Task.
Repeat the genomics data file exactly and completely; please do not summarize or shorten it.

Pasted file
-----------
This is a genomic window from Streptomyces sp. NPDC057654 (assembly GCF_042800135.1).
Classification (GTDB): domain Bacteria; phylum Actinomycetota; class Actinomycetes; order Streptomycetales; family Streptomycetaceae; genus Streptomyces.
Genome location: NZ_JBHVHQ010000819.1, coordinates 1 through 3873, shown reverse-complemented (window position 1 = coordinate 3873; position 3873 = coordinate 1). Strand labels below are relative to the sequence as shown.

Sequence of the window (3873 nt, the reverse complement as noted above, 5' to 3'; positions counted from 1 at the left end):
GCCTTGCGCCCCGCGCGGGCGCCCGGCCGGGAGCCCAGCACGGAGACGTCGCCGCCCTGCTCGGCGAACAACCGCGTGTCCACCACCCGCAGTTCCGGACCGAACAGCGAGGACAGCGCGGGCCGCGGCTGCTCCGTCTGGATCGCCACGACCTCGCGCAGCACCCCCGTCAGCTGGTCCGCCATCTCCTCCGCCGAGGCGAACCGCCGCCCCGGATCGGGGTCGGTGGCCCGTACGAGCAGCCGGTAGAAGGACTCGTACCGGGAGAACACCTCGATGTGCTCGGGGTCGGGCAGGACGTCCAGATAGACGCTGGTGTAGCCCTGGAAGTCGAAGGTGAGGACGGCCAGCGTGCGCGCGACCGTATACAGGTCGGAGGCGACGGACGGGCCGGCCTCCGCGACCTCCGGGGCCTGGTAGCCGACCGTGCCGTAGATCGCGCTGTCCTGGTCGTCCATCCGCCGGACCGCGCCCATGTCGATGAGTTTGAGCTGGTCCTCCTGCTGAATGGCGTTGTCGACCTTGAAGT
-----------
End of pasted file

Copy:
This is a genomic window from Streptomyces sp. NPDC057654 (assembly GCF_042800135.1).
Classification (GTDB): domain Bacteria; phylum Actinomycetota; class Actinomycetes; order Streptomycetales; family Streptomycetaceae; genus Streptomyces.
Genome location: NZ_JBHVHQ010000819.1, coordinates 1 through 3873, shown reverse-complemented (window position 1 = coordinate 3873; position 3873 = coordinate 1). Strand labels below are relative to the sequence as shown.

Sequence of the window (3873 nt, the reverse complement as noted above, 5' to 3'; positions counted from 1 at the left end):
GCCTTGCGCCCCGCGCGGGCGCCCGGCCGGGAGCCCAGCACGGAGACGTCGCCGCCCTGCTCGGCGAACAACCGCGTGTCCACCACCCGCAGTTCCGGACCGAACAGCGAGGACAGCGCGGGCCGCGGCTGCTCCGTCTGGATCGCCACGACCTCGCGCAGCACCCCCGTCAGCTGGTCCGCCATCTCCTCCGCCGAGGCGAACCGCCGCCCCGGATCGGGGTCGGTGGCCCGTACGAGCAGCCGGTAGAAGGACTCGTACCGGGAGAACACCTCGATGTGCTCGGGGTCGGGCAGGACGTCCAGATAGACGCTGGTGTAGCCCTGGAAGTCGAAGGTGAGGACGGCCAGCGTGCGCGCGACCGTATACAGGTCGGAGGCGACGGACGGGCCGGCCTCCGCGACCTCCGGGGCCTGGTAGCCGACCGTGCCGTAGATCGCGCTGTCCTGGTCGTCCATCCGCCGGACCGCGCCCATGTCGATGAGTTTGAGCTGGTCCTCCTGCTGAATGGCGTTGTCGACCTTGAAGT